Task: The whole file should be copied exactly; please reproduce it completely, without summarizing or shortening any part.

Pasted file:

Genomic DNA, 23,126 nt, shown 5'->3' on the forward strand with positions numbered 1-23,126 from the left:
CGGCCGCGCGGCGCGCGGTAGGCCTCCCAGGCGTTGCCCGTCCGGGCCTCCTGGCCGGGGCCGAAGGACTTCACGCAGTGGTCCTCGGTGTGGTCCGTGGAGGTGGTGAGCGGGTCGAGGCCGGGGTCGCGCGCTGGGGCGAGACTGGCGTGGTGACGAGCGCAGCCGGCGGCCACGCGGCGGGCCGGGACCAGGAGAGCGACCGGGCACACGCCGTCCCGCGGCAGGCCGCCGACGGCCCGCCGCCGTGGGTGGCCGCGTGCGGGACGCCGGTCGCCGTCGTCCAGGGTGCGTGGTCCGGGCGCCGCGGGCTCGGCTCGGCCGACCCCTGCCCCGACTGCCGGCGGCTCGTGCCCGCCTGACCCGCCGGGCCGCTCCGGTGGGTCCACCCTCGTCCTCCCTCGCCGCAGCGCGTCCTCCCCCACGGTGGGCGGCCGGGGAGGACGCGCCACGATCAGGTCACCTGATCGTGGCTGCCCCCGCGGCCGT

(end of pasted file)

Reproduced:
Genomic DNA, 23,126 nt, shown 5'->3' on the forward strand with positions numbered 1-23,126 from the left:
CGGCCGCGCGGCGCGCGGTAGGCCTCCCAGGCGTTGCCCGTCCGGGCCTCCTGGCCGGGGCCGAAGGACTTCACGCAGTGGTCCTCGGTGTGGTCCGTGGAGGTGGTGAGCGGGTCGAGGCCGGGGTCGCGCGCTGGGGCGAGACTGGCGTGGTGACGAGCGCAGCCGGCGGCCACGCGGCGGGCCGGGACCAGGAGAGCGACCGGGCACACGCCGTCCCGCGGCAGGCCGCCGACGGCCCGCCGCCGTGGGTGGCCGCGTGCGGGACGCCGGTCGCCGTCGTCCAGGGTGCGTGGTCCGGGCGCCGCGGGCTCGGCTCGGCCGACCCCTGCCCCGACTGCCGGCGGCTCGTGCCCGCCTGACCCGCCGGGCCGCTCCGGTGGGTCCACCCTCGTCCTCCCTCGCCGCAGCGCGTCCTCCCCCACGGTGGGCGGCCGGGGAGGACGCGCCACGATCAGGTCACCTGATCGTGGCTGCCCCCGCGGCCGT